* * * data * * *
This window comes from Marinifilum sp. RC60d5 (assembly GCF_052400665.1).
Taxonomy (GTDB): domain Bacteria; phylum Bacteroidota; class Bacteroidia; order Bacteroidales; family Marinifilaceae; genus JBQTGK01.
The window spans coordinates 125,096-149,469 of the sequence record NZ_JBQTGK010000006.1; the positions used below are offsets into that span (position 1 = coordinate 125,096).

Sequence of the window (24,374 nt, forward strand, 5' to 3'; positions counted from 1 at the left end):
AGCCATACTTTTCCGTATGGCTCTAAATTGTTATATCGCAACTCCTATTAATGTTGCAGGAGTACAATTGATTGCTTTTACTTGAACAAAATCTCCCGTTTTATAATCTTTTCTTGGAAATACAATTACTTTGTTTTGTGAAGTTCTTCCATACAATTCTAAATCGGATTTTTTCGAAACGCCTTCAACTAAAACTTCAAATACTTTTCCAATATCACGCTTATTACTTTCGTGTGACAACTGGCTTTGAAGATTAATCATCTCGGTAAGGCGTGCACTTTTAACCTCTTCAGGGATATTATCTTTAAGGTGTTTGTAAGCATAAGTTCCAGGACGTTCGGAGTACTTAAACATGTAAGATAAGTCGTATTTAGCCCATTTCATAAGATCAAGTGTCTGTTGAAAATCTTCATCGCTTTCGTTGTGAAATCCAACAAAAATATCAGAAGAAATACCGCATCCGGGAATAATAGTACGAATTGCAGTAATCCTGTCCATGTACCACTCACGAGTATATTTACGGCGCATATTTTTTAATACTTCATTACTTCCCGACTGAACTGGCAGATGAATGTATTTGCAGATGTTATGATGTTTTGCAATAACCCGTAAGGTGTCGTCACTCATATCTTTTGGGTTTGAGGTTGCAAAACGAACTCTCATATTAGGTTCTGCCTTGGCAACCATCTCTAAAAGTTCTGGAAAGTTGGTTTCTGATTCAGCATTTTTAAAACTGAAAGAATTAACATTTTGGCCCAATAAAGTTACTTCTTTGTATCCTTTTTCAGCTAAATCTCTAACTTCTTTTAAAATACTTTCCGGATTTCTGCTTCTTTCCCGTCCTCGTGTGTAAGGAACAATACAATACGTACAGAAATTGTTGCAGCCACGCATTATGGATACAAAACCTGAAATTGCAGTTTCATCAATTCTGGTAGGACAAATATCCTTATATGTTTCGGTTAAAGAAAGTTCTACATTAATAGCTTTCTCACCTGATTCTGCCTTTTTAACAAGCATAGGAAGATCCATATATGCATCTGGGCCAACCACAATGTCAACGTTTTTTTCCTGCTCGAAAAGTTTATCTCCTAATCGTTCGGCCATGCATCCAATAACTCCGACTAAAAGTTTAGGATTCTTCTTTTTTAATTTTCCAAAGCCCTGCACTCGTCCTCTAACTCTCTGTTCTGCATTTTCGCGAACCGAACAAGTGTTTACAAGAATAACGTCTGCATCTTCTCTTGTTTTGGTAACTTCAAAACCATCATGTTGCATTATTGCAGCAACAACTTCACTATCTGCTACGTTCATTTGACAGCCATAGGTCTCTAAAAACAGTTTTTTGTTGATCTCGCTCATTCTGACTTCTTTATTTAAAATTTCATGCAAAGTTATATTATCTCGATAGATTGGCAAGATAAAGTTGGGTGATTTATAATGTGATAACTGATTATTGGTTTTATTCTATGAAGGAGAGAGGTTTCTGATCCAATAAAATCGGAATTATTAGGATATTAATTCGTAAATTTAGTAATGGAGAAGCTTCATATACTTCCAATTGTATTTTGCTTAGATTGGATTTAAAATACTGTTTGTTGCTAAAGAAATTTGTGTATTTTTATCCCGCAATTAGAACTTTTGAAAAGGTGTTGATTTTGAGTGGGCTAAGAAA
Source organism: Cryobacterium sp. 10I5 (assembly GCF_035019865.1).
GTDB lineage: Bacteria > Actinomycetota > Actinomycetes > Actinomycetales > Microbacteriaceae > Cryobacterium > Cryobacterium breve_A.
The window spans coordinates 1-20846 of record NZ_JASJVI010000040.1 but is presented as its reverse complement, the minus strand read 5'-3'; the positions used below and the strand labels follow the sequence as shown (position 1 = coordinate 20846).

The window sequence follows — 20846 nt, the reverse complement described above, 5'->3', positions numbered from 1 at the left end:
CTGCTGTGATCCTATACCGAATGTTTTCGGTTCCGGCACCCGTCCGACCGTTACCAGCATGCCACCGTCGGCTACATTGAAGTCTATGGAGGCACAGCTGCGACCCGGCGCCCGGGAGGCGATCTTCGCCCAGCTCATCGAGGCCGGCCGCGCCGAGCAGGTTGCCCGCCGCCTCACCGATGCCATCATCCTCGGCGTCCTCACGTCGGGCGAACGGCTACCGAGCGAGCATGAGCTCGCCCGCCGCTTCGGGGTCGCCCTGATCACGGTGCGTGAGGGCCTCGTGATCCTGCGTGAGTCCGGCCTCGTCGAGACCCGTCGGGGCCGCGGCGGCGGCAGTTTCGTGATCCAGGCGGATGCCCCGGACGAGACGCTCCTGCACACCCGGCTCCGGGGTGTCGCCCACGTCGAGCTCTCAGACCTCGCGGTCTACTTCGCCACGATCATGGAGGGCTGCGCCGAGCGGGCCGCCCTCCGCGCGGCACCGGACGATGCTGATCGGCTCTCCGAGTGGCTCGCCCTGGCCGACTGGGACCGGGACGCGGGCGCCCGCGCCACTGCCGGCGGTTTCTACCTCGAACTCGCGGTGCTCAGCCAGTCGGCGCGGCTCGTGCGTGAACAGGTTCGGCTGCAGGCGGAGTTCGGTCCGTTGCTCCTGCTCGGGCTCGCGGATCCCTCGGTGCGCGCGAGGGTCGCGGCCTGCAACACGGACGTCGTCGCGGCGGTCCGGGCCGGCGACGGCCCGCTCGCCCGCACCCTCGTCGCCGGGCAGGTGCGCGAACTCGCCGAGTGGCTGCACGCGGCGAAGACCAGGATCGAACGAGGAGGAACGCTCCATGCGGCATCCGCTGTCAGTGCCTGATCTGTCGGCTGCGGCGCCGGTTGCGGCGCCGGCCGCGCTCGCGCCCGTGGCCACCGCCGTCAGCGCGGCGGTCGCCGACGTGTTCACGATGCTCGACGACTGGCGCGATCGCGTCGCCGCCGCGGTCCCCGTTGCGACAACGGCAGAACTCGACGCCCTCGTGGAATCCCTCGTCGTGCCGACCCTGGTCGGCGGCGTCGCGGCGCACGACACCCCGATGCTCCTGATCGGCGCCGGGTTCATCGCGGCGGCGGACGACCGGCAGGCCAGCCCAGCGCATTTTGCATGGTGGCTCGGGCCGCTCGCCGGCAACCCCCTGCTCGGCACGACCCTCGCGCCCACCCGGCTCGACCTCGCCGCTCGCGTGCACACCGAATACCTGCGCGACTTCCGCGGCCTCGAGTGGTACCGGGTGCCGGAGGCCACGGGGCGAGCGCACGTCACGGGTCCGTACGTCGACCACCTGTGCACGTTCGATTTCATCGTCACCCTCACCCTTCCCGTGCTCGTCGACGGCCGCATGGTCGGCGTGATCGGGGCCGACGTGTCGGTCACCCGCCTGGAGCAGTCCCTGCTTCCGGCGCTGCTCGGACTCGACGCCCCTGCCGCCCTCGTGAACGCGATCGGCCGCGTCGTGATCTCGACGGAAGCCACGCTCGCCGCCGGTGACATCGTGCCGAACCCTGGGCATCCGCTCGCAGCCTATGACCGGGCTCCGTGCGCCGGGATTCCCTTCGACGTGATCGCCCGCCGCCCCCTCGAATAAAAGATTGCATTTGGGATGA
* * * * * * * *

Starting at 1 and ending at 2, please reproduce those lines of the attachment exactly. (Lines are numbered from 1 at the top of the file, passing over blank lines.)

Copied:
This window comes from Marinifilum sp. RC60d5 (assembly GCF_052400665.1).
Taxonomy (GTDB): domain Bacteria; phylum Bacteroidota; class Bacteroidia; order Bacteroidales; family Marinifilaceae; genus JBQTGK01.